- Zimbabwe is in need of billions of dollars in aid, but is not eligible for bailouts or a loan package.
- The World Bank offered it a US$7 million grant in May.
- The US has expressed its misgivings, saying the funds could be abused.
The United States has expressed its misgivings about a US$7 million grant the World Bank extended to Zimbabwe to help fight the coronavirus pandemic.
Zimbabwe is not eligible for a bailout or loan package from global lenders because it is in arrears with most international financial institutions such as the World Bank, Paris Club and the African Development Bank.
However, the southern African country faces a major budget shortfall and is in need of aid estimated to run into billions of dollars. It was granted US$7 million by the World Bank on 6 May 2020.
The United States has since expressed concern that the funds could be abused for political gain.
In a letter dated 3 June addressed to World Bank president David Malpass, Chairperson of the United States Committee on Foreign Relations James Risch expressed strong reservations about the grant, saying there is a risk the funds could be abused by the "ruling elite".
Risch said the World Bank "must not lose sight of the historical behaviour of countries like Zimbabwe where the government has used and continues to use state resources and international aid to suppress its population and enrich the country's ruling elite".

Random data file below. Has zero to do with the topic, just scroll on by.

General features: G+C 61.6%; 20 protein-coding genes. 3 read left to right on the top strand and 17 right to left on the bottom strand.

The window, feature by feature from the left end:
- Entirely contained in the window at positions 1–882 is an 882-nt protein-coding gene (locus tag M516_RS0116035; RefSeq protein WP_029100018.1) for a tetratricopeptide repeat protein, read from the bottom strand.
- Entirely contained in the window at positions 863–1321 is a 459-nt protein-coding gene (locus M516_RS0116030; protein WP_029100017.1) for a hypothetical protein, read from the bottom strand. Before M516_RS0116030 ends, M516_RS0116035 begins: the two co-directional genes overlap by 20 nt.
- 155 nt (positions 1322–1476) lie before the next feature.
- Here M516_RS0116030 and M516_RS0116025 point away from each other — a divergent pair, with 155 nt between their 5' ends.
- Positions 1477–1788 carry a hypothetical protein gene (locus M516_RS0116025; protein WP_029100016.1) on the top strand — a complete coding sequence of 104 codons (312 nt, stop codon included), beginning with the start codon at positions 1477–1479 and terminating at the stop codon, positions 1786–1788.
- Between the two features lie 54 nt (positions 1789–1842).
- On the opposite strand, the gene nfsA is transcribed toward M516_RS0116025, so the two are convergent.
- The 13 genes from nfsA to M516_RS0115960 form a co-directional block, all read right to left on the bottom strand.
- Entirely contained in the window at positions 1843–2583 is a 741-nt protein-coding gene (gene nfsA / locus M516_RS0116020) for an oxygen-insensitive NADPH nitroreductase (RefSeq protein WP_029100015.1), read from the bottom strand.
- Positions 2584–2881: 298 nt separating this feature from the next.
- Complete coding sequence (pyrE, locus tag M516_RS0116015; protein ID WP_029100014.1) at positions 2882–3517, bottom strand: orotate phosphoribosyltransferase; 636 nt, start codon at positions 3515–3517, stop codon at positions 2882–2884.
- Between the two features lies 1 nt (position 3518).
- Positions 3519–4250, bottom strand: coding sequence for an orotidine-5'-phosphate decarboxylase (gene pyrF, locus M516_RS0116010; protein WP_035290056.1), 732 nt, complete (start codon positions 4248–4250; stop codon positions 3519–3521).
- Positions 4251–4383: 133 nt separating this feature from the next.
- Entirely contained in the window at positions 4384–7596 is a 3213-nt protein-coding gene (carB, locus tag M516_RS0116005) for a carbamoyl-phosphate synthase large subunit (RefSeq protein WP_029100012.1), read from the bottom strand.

The letter added that the money could fall into the "wrong hands".
"Concerns remain that the funding this grant provides for desperately needed response initiatives will fall into the wrong hands, directly or indirectly," reads part of Risch's letter.
He urged the World Bank to impose very strict benchmarks and transparency and accountability measures on the grant and any future programme for Zimbabwe.
He also said contracts for goods and services must not be awarded to Zimbabwean companies under US sanctions or known to engage in corrupt practices.
Meanwhile Finance Minister Mthuli Ncube Parliament that Covid-19-related cash donations amounted to US$184 million.
The United Kingdom provided the bulk of US$45.7 million, while the European Union and the Global Fund contributed US$60 million and US$25 million respectively.
According to President Emmerson Mnangagwa, Zimbabwe requires US$2.2 billion in global support.